U.S. President Donald Trump is again suggesting that NAFTA be terminated, this time saying that both Canada and Mexico are being "very difficult".

While he's threatened to end the trade agreement before, this is the first time Trump has complained about Canada's role in the talks.

Canada, the U.S. and Mexico began formal negotiations earlier this month to rework the 23-year-old trade deal.

When Trump previously threatened to blow up NAFTA, a representative for Foreign Affairs Minister Chrystia Freeland said "heated rhetoric" is common in trade negotiations, but that Canada's priorities remain the same.

Adam Austen said last week that Canada will "continue to work hard to modernize NAFTA," in spite of the threats.

One Canadian politician from southern Ontario was not quite as diplomatic.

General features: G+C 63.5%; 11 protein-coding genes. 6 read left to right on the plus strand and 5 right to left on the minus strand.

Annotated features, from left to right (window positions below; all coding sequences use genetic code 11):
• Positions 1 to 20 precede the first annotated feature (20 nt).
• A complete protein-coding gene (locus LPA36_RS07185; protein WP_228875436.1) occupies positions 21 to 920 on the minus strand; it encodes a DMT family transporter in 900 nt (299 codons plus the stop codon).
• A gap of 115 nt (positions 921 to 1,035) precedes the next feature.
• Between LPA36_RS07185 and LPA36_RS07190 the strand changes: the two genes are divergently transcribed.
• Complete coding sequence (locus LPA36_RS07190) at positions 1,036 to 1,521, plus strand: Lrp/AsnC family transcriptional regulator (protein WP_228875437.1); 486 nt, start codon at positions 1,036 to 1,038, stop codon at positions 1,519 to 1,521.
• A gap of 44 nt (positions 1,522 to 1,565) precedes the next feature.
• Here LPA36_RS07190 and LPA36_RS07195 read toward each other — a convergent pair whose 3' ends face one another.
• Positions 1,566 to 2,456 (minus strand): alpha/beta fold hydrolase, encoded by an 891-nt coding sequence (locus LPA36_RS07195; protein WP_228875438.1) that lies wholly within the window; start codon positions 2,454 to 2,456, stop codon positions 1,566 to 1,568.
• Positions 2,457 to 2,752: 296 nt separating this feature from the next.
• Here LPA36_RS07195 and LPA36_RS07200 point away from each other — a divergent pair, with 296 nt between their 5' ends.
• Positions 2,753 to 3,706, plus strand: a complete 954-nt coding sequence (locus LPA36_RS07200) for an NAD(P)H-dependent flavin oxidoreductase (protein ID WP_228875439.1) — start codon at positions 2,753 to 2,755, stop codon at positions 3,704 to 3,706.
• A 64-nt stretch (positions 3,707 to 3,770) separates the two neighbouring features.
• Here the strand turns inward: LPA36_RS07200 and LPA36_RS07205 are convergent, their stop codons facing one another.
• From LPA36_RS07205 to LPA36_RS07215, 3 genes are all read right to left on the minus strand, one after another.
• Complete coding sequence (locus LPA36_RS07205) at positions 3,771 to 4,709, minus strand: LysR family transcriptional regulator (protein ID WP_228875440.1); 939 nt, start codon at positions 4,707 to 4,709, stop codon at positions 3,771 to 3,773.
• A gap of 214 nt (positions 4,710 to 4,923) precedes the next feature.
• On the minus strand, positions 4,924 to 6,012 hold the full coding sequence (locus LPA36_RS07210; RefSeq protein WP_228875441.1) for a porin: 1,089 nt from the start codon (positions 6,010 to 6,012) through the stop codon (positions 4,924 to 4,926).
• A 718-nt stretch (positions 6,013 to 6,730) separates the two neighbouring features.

Hamilton Mayor Fred Eisenberger said on Twitter that Trump's position in the Oval Office was what needed to be terminated.

"The only thing that needs to be terminated is your presidency," Eisenberger wrote, in response to Trump's latest outburst. "Save yourself and your country. Resign and you will be popular everywhere."

Experts of trade law say cancelling NAFTA would be complicated: it would prompt a legal showdown between the White House and Congress.

The latter once passed a law implementing NAFTA and could argue it is still on the books, meaning the agreement remains in effect.

Editor's note: This article was updated at 10:35 a.m. on Aug. 28, with comments from the mayor of Hamilton, Ontario.

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Canada and Mexico are being "very difficult" but he isn't? Sure, right!

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